There seems to be quite a bit of confusion. First you should tell us if the squelch is for a VHF/UHF set, or some HF equipment. They are very different!
A VHF or UHF squelch works by detecting the disappearance (or at least lessening) of noise. That means you can't turn the knob clockwise for increasing sensitivity. The 'most sensitive' point is the point where the squelch is just on (below) the limit between letting the noise pass or not. If you connect an antenna, when the squelch is just open (i.e. lets the noise pass), it can happen that it then closes because of the extra noise coming in. It's just doing its job.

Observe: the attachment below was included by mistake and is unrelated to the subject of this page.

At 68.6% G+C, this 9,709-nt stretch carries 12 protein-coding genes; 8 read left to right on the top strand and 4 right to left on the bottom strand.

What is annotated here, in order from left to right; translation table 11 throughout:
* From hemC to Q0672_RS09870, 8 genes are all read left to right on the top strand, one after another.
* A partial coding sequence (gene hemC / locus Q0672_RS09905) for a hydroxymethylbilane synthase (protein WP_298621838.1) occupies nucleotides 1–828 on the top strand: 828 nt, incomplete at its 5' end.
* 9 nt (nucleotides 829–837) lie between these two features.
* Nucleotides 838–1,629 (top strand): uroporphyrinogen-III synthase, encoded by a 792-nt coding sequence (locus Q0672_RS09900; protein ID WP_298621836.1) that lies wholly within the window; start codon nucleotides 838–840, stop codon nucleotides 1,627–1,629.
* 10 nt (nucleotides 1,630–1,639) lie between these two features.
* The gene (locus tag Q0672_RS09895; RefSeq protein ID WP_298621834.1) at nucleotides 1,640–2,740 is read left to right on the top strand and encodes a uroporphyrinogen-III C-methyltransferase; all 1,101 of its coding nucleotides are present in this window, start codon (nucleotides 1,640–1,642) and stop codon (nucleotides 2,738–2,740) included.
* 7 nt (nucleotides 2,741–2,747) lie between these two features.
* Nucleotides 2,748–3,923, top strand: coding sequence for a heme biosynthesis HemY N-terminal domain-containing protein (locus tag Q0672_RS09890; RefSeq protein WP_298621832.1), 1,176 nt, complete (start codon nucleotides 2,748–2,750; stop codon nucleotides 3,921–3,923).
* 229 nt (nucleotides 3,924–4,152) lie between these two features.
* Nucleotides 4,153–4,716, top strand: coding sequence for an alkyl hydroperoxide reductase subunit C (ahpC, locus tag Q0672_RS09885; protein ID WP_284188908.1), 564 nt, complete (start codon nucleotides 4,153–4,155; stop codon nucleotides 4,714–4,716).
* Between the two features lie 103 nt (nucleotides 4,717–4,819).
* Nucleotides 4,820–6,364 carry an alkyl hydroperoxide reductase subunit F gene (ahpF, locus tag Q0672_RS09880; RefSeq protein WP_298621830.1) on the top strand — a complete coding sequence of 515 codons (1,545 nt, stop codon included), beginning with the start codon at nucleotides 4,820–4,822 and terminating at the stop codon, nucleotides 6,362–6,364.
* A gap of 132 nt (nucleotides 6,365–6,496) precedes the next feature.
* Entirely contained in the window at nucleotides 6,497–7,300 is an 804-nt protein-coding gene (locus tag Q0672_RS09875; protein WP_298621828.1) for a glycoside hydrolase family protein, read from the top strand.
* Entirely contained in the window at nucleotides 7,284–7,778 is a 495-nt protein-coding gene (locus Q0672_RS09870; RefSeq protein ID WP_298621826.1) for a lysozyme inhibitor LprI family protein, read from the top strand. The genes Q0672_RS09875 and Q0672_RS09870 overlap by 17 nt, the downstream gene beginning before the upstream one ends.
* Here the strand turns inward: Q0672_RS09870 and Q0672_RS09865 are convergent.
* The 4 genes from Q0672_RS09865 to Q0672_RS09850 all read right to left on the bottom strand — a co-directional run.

An HF squelch on the other hand, generally works by measuring the signal strength. Its most sensitive point is also between 0 and max, but increasing the noise with the connection of an antenna, generally tends to 'open' the squelch.
In both cases, the 'most sensitive' point is the limit between opening and closing the noise.
EDIT: As you update the question to specify it's a VHF radio, a 'de-activation' of the squelch (i.e. the passing of the noise), may indicate that some specific frequencies are absent from the antenna noise, which makes the squelch think that there is a valid signal on the input. This could be something like electric noise (possibly from fluorescent tubes), or some other source. Could be even some broadband signal such as an oscillation.